On Monday, Britain's Daily Telegraph wrote that Björn Borg had returned to Wimbledon. Rafael Nadal's debut on Wimbledon's Centre Court, the paper suggested, would hearken back to the days when teenage girls trespassed onto the court to get close to the sultry Swede. Nadal's opening match turned out to be a bit more low-key than all that. No girls threw themselves onto the grass. There weren't even any audible squeals—who knows, there might not have been any teenage girls at all. Even without the shrieking to buck him up, the 19-year-old French Open champ quickly attacked the ancient (almost 31) Vince Spadea. By the third set, Spadea was limping. Playing an injured foe can be a tricky mental proposition, but Nadal just kept coming. When his slumped opponent double-faulted to go down 0-4 in the third set, Nadal let loose with a wild fist pump. He took the match a few minutes later.
Since he won at Roland Garros a few weeks ago, everyone has said that Nadal is "good for the game." Everyone is right. Nadal is a charismatic, original performer. He competes with enough emotional aggression to convert a hardened NFL fan but isn't disrespectful to his opponents. Pretty much everything about him—from his Capris (now whitened to obey Wimbledon's sartorial rules) to his clenched fist—is already a trademark. But Spain's theatrical muscle-boy is unique for another reason. No tennis champion in recent memory has won so much while doing so many things wrong.
Start with his serve, a stroke that's neither pretty nor, up to now, effective. Since the advent of the power game in the 1980s, the sport's great servers—Pete Sampras, Boris Becker, et al.—have used a relaxed motion, a high toss, and tremendous leg strength and arm speed to explode their bodies up to the ball. Nadal tosses the ball fairly low and rushes up to get it; in the process, he loses all the power he might get from his sturdy, soccer-built legs.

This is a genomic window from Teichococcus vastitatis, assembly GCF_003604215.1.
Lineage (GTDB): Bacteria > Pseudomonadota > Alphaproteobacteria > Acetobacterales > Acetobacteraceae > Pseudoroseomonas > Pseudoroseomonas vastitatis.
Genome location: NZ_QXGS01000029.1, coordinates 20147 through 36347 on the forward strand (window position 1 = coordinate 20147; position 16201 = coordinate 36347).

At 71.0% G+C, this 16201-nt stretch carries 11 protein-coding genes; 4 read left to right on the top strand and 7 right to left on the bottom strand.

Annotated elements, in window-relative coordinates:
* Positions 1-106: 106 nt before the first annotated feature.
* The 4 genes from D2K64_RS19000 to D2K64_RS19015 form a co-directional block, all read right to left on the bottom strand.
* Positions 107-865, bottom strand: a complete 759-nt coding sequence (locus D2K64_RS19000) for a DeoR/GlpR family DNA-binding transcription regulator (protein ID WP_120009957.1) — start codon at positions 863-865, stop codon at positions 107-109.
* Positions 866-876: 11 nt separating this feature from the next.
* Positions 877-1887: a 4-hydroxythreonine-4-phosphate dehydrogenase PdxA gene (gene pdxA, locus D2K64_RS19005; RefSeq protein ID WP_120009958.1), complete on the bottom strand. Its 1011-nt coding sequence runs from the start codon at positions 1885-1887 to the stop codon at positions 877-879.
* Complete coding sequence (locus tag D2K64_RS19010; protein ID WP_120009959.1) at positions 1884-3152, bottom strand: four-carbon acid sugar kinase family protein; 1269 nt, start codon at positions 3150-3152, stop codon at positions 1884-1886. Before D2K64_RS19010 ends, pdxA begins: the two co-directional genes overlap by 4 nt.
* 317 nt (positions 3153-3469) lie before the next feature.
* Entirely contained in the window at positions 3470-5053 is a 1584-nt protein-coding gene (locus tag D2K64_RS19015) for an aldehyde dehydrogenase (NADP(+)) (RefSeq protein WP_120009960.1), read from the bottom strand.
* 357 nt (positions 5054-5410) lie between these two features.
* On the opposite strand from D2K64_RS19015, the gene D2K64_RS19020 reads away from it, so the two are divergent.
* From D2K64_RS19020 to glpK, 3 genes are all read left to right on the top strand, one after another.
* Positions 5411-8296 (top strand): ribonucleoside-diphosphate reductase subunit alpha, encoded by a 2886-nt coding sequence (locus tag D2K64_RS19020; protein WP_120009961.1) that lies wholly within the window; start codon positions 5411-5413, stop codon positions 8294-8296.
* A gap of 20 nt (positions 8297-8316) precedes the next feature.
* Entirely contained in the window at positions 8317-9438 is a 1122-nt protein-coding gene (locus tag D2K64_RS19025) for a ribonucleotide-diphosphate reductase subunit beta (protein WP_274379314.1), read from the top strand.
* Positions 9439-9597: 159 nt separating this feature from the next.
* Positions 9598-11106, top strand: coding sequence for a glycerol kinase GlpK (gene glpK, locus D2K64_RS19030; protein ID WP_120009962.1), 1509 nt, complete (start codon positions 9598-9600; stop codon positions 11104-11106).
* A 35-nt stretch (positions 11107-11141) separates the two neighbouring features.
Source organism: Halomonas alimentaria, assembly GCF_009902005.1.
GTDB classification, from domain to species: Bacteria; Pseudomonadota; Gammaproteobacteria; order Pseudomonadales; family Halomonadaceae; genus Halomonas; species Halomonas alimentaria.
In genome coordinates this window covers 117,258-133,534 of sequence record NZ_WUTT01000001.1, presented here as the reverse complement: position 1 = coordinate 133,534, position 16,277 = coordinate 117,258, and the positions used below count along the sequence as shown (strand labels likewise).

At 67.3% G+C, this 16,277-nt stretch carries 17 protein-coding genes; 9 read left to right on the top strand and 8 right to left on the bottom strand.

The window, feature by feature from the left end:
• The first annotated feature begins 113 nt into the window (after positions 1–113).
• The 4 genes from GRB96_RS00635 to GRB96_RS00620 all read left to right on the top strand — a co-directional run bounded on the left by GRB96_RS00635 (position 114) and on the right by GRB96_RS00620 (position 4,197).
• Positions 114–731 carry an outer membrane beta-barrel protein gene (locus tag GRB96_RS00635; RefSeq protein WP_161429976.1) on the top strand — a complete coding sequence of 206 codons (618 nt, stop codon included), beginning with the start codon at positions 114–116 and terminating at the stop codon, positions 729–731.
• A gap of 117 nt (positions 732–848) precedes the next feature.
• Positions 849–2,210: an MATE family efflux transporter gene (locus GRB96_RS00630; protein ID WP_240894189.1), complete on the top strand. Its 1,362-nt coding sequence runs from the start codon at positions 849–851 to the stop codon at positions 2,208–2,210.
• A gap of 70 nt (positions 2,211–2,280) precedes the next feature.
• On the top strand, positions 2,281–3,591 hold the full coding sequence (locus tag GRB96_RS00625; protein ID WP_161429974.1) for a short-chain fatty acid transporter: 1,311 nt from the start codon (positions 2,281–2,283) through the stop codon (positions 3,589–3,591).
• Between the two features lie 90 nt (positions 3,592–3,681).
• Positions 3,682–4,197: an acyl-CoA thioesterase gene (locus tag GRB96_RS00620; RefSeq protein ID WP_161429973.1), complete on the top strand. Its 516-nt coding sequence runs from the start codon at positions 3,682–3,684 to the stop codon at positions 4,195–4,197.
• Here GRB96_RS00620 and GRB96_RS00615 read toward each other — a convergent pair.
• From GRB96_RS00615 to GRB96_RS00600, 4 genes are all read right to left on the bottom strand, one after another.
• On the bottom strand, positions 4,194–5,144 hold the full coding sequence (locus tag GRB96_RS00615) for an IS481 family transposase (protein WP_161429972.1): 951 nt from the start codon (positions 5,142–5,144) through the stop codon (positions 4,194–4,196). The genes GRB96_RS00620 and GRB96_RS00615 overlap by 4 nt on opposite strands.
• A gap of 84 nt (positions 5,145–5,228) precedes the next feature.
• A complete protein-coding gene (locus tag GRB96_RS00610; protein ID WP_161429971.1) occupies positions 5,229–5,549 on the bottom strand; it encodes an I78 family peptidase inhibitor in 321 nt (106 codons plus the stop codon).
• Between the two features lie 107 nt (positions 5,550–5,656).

Nadal's ground strokes are more powerful than his serve, but they aren't the effortless shots that most pros own. He muscles his two-handed backhand rather than gliding through it, and it often lands short, putting him in a defensive position. Nadal also hits it with an open stance—a technique considered utterly implausible until the rise of the Williams sisters—and off his back foot, which again robs him of power. And while his heavy-topspin, lefty forehand is a serious weapon, you won't find it any tennis handbook. Compare Nadal's forehand with Roger Federer's. Both players generate tremendous racket speed, but Nadal falls away from the ball, forcing him to rely on his arm strength and a violent uppercut swing. Federer is nearly always well-balanced and in perfect position, leaning into the shot so he can hit the ball hard without ripping his arm off.
The Spanish prodigy never went to a tennis academy. He still lives on the island of Mallorca and has the same coach he did when he was a kid: his Uncle Toni. So, how can Nadal be such an unbelievable player at such a young age if he doesn't have robotic strokes?
First, he's crafty. Beneath the swashbuckling image is a methodical player who makes the safe, smart move nine times out of 10. When an opponent comes to the net, he likes to hit a dipping topspin shot, which forces the other guy to volley, rather than trying for an outrageous angle. He protects his relatively weak serve by making sure he gets the first one in.
Modern tennis is also more forgiving of unorthodox technique than the game was 30 years ago. Space-age racket materials and bigger head sizes—not to mention the increased size and athleticism of the players themselves—allow tennis's elites to hit the ball with spin and power no matter how they swing or how their bodies are positioned. After Venus and Serena Williams, Nadal is the next evolutionary step away from textbook tennis. Like the Williams sisters, he was coached by a family member. For all three players, the confidence and competitiveness that their family instilled was more important than the strokes they taught.
The Williams sisters began to fade when their competitiveness waned and their confidence sank. For now, that's not a problem for Nadal. When Nadal took on the smoother, more experienced Federer at the French, it was the top-ranked Swiss player who looked uncomfortable and unorthodox. When Nadal served for the match—the ultimate mind game—he hit his backhand with more power and depth than he had all day.
Nadal comes to Wimbledon in an enviable position. Any success on grass, a slick surface that makes it tougher for him to hit his elaborate strokes, will be an unexpected bonus. But unlike many of his male, tennis-playing countrymen, he's not skipping the tournament to spend more time on clay. That's yet another reason to love the kid, and the biggest reason to think that someday he'll overcome his deficiencies and win Wimbledon. Watching his first-round match, it was clear that he's already getting better. His service motion appeared the same, but I'd never seen Nadal hit the ball so hard. Amazing what a positive attitude can do.